The word ‘training’ can mean many different things depending on the participants and situation. For pet owners, it means teaching a puppy, kitten, and even goats (yes, you read that right) how to behave properly and perhaps some tricks—with the reward typically a treat and the praise of their owner or trainer. For athletes, the concept of training involves a well-designed plan that incorporates different exercises, as well as necessary ‘rest’ days—the reward ideally is successfully participating in an event or achieving a desired level of fitness. In many corporations, the concept of training is traditionally perceived by participants with reluctance, apathy, and even angst—despite the valiant efforts of those who are leading and sponsoring the training agendas to bolster enthusiasm and reward training completion.
It’s time to change that perception. No longer should the word ‘training’ be in the lexicon or on calendars of companies who wish to truly augment their employees’ skills and advance their organizational prowess. In The Parker Avery Group’s latest point of view, “Advancing Retail Through Sustainable Learning,” organizational change management (OCM) expert Kathi Toll outlines why and how companies must focus on sustainable learning and true proficiency—and scrap the word training forever. Below is an excerpt of this publication.
Keep this phrase top of mind: training does not equal learning. After investing millions of dollars and thousands of hours in customizing a new technology or redesigning an organization or reengineering business processes, a slight 12 to 20 hours are typically dedicated to the education of the employees. Adult learners are hands-on creatures; listening to the most energetic facilitator or watching someone else do the new task does little to help an adult learn, let alone become proficient at the new skill, but that clashes with our instant-gratification society. We assume that as adults, we should figure it out and move on.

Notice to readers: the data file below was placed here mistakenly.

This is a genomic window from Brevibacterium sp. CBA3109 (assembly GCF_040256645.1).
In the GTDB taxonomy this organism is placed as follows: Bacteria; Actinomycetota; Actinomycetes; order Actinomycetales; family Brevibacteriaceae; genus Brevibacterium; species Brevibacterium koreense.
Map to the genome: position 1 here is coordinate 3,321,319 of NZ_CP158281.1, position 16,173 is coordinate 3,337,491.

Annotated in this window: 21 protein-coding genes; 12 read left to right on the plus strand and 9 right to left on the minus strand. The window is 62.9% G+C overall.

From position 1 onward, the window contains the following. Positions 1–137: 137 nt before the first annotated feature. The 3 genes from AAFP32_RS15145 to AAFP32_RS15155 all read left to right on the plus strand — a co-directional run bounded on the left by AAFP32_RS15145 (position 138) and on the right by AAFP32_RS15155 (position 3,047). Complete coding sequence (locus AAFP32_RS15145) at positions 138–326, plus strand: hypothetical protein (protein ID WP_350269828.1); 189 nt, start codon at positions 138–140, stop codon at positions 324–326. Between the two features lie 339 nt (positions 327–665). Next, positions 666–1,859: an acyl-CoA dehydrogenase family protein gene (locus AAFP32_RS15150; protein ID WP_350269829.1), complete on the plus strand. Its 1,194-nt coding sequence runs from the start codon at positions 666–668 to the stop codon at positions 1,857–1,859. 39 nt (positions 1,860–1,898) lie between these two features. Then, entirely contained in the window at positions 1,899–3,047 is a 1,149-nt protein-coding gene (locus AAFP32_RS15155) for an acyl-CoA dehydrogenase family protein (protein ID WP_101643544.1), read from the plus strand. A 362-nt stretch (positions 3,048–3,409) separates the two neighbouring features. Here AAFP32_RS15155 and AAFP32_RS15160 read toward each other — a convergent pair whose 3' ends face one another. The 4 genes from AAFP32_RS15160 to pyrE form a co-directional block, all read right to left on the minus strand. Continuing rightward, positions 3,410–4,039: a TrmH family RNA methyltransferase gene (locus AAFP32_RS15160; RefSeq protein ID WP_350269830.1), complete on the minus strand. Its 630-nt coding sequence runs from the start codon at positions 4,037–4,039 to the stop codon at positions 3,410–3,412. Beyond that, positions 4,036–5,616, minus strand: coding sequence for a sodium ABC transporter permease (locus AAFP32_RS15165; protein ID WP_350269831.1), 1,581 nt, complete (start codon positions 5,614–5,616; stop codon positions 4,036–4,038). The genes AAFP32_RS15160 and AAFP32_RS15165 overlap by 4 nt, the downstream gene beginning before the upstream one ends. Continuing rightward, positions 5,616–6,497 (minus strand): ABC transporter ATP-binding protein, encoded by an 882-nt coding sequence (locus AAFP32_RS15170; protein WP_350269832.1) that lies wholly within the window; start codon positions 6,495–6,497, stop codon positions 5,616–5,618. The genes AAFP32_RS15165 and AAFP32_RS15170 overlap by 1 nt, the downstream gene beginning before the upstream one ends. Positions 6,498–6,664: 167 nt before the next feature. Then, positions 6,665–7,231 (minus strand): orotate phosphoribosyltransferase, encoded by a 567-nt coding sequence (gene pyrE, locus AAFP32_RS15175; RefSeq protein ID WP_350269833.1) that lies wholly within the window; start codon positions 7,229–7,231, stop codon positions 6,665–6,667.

However, adults simply do not retain information after attending a training session without a well-crafted support plan in place. The entire concept of training must be re-framed—because someone attends a few three-hour training sessions for a new system does not equate to proficiency in using the new system. Instead, what if the training session was poised as the ‘opening act’ for a new learner? It is their first exposure to the information, but it cannot stop there.
Many people know of the ‘learning pyramid,’ which emphasizes the need for adults to engage in hands-on practice as well as teach others the new skill. To embed new knowledge in your organization, you need in-house experts who can guide and support others. It’s critical you own the expertise, because the road to proficiency is a long one, but it can be accelerated.
Several years ago, in his book “Outliers,” Malcolm Gladwell suggested it takes approximately 10,000 hours to become an expert at just about anything. This timeframe is a depressing thought for today’s fast-paced business environment: when you consider that one full-time equivalent (FTE) works approximately 1900 hours a year, Gladwell essentially says it takes five years for an employee to become skilled on a new business process or system. The good news is, while a catchy sound-bite, the 10,000-hour rule is decidedly flawed. However, it still takes more time than most think for team members to get up to speed. Much of this is due to how our memory and memory recall works.
Let’s take a moment to understand human recall because it informs how best to shape a training program:
Understanding how the human brain handles most information is critical in developing sustainable programs that foster true learning and result in long-term knowledge retention, skill maturity, and ultimately—expertise. In the next section, we will look at some key ways to do this.
To read the entire point of view, please click here.
For more Parker Avery thought leadership related to training and organizational change, we invite you to read the following:
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